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Wye Valley NHS Trust launch 'virtual ward'
HERE’S a pitch for future healthcare in the county - why come to the hospital when the hospital can come to you?
That’s what the Wye Valley NHS Trust “virtual ward” launched this week is all about.
First reported by the Hereford Times in June, the virtual ward has now gone live for a year-long trial, backed by £1.5m from Herefordshire Clinical Commissioning Group (HCCG).
Staffing the “ward” is a 40-strong team taking the kind of treatment normally experienced on actual wards into patients’ homes.
Over the year that team will work closely with patients:
• Stop them having to go into hospital in the first place
• Treat them at home rather than in hospital, taking hospital type care out into the community
• Help them back home more quickly after receiving hospital treatment, as part of a 27/7 service.
“Key to the project’s success has been the establishing of a local, multi-disciplinary clinical team consisting of matrons, nurses, physiotherapists, occupational therapists and healthcare assistants,” said Dr Rupert Ransford, Consultant Gastroenterologist at Wye Valley NHS Trust.
The virtual ward is key element of the Trust plans to ease the pressure on A&E.
To ensure its best use of the virtual ward, two teams have been established. An admission avoidance and early supported discharge team will work with patients under the care of Trust consultants as a “rapid response hospital at home” option to carry out clinical assessments and patient visits 24/7 hours a day, seven days a week countywide.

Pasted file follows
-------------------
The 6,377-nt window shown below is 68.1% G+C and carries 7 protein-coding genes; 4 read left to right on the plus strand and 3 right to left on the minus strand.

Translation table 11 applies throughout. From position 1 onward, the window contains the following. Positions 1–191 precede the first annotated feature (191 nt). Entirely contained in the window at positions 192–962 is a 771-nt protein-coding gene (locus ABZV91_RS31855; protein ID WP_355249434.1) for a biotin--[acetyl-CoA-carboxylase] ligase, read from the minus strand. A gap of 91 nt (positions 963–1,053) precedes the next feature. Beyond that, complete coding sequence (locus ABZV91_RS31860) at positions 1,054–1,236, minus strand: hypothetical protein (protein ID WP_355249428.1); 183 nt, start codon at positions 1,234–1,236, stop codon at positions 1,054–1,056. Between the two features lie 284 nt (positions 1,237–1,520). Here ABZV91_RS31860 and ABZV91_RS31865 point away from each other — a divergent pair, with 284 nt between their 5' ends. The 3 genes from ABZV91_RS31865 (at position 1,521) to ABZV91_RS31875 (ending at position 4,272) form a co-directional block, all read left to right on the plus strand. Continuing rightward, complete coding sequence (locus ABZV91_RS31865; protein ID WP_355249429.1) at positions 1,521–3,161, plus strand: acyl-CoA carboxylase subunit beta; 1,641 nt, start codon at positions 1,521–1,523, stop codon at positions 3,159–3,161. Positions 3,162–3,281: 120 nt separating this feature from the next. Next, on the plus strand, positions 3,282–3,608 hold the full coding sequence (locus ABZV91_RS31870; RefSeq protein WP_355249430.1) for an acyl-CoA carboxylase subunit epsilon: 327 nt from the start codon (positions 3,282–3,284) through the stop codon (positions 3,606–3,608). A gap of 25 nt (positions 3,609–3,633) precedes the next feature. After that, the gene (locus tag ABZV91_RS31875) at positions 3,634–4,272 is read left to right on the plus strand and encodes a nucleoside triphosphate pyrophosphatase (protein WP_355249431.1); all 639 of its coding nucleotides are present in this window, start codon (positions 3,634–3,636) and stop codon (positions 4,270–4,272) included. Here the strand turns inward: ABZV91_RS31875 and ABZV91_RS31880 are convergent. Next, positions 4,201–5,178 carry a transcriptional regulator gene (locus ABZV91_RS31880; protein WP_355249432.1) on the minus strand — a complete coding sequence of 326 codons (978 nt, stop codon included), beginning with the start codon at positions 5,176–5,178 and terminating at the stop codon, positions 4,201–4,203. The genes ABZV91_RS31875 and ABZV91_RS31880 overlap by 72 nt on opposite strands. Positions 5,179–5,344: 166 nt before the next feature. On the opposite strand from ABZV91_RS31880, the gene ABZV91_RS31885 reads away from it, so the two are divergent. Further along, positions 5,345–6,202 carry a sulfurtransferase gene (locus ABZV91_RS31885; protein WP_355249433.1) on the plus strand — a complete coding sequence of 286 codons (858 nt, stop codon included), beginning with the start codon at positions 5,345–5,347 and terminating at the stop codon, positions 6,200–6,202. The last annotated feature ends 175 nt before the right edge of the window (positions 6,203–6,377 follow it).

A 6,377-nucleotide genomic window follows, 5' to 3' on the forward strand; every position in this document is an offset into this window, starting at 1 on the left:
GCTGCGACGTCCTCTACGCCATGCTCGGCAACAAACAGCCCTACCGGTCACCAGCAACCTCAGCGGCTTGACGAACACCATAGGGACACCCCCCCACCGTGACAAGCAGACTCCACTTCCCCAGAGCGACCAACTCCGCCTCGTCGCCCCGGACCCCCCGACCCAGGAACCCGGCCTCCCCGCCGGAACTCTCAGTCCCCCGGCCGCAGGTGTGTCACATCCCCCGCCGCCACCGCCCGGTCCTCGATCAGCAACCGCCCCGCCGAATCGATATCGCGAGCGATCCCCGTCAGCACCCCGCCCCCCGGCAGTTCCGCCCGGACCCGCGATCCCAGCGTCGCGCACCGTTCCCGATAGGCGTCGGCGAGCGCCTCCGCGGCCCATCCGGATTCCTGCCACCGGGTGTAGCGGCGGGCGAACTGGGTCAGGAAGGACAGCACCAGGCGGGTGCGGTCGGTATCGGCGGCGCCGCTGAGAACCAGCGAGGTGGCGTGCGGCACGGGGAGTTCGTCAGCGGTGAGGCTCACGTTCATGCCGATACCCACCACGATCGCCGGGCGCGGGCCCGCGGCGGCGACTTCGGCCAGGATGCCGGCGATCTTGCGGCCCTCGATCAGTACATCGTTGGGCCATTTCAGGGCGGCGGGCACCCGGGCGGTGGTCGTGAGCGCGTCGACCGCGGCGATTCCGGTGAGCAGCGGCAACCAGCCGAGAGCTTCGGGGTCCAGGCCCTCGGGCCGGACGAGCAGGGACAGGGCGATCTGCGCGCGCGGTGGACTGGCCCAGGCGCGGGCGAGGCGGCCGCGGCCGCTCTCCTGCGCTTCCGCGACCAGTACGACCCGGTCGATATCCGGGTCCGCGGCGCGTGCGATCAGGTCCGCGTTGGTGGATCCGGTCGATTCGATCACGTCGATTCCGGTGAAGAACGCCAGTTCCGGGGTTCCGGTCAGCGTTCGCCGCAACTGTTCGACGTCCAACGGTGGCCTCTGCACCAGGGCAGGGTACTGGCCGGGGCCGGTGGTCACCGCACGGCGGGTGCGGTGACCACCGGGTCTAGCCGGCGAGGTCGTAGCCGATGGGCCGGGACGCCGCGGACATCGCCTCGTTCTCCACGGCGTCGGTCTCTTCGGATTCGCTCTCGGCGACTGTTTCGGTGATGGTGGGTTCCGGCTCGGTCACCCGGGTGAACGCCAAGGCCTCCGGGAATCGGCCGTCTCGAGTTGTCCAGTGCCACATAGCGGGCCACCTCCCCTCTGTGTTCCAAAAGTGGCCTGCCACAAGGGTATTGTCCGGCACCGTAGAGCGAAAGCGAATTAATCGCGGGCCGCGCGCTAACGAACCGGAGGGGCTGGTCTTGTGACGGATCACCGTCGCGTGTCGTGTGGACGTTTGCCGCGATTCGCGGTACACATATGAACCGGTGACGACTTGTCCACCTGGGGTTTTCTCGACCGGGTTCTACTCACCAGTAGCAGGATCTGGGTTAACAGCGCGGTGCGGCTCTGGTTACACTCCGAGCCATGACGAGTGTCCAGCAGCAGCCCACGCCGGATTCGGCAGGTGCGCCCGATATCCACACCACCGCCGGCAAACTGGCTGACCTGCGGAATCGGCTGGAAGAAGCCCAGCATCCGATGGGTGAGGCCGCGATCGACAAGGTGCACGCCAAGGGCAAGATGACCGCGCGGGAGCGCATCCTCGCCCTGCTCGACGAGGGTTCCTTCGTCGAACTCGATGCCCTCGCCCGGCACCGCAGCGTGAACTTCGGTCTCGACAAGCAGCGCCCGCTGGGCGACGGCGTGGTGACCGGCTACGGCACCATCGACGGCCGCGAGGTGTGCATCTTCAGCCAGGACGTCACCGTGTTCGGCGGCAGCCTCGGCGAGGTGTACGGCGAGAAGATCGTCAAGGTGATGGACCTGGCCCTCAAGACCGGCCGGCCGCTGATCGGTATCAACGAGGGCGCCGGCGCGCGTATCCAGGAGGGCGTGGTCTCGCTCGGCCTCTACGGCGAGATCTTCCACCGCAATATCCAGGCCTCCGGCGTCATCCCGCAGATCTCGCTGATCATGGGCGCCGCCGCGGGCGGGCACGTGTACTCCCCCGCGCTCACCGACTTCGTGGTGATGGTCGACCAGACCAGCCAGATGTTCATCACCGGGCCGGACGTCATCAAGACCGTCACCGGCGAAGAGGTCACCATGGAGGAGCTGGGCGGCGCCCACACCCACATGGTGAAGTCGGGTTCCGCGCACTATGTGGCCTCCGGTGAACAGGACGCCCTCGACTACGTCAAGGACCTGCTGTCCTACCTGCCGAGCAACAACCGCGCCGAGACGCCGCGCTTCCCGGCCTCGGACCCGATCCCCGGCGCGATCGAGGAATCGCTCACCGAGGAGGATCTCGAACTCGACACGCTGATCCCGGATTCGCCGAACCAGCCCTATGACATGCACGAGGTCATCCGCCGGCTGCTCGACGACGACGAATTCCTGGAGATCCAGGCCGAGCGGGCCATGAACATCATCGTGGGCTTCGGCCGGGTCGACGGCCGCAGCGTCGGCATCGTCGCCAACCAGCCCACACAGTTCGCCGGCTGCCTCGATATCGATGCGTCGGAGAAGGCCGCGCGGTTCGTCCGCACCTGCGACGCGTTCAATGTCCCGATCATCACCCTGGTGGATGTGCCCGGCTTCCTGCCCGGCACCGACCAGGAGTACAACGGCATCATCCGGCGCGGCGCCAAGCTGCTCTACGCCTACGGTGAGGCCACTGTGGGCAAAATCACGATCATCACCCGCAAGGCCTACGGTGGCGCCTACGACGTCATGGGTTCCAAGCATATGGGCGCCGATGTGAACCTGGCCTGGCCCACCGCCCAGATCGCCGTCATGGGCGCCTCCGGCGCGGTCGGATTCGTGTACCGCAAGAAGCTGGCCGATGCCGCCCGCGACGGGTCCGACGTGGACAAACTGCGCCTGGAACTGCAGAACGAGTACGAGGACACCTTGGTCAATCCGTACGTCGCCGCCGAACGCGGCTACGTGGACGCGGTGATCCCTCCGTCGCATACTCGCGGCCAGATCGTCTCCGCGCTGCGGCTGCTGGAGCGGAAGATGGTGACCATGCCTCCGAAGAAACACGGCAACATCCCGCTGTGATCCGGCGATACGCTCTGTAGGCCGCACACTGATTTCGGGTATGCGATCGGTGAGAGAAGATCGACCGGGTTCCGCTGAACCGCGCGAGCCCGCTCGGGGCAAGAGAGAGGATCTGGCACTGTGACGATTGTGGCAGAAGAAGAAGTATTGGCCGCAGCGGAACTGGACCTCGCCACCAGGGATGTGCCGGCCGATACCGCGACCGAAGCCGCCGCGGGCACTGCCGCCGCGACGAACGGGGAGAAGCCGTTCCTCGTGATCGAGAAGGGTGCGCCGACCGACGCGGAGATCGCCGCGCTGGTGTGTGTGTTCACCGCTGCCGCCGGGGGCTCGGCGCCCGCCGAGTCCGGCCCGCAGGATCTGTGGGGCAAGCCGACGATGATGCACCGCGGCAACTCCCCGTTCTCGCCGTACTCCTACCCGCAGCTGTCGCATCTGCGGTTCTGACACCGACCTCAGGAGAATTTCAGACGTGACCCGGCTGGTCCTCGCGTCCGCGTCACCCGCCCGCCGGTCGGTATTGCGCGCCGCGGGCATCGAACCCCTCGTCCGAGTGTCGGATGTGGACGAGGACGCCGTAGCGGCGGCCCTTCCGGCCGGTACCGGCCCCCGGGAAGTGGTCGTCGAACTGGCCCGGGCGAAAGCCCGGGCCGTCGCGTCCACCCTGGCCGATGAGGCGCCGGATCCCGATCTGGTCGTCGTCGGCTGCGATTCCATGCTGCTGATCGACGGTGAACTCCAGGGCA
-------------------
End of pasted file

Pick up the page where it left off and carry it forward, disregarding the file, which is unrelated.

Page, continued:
A second, more preventative focused service will work closely with GP’s to assess patients to avoid the need for hospital care at a later date. This service is offered to Hereford initially as a pilot evaluation.
Dr Crispin Fisher, Primary Care Lead with HCCG, said the preventative component enabled GPs to provide much more pro-active and anticipatory care for their patients, supporting them to manage their own conditions and be as independent as possible.
“This is something primary care has always wanted to do in Herefordshire, and it is an exciting opportunity for local GPs,” said Dr Fisher.
“This will mean personalised patient care through individual care plans, the promotion of health and wellbeing and a focus on rehabilitation, re-ablement and independence of patients,” he said.
The success of the scheme will be measured in terms of improved recovery rates and improved experience of patients. There should also be some knock on effects, such as a reduction in avoidable hospital admissions, that will free up A and E and bed spaces.
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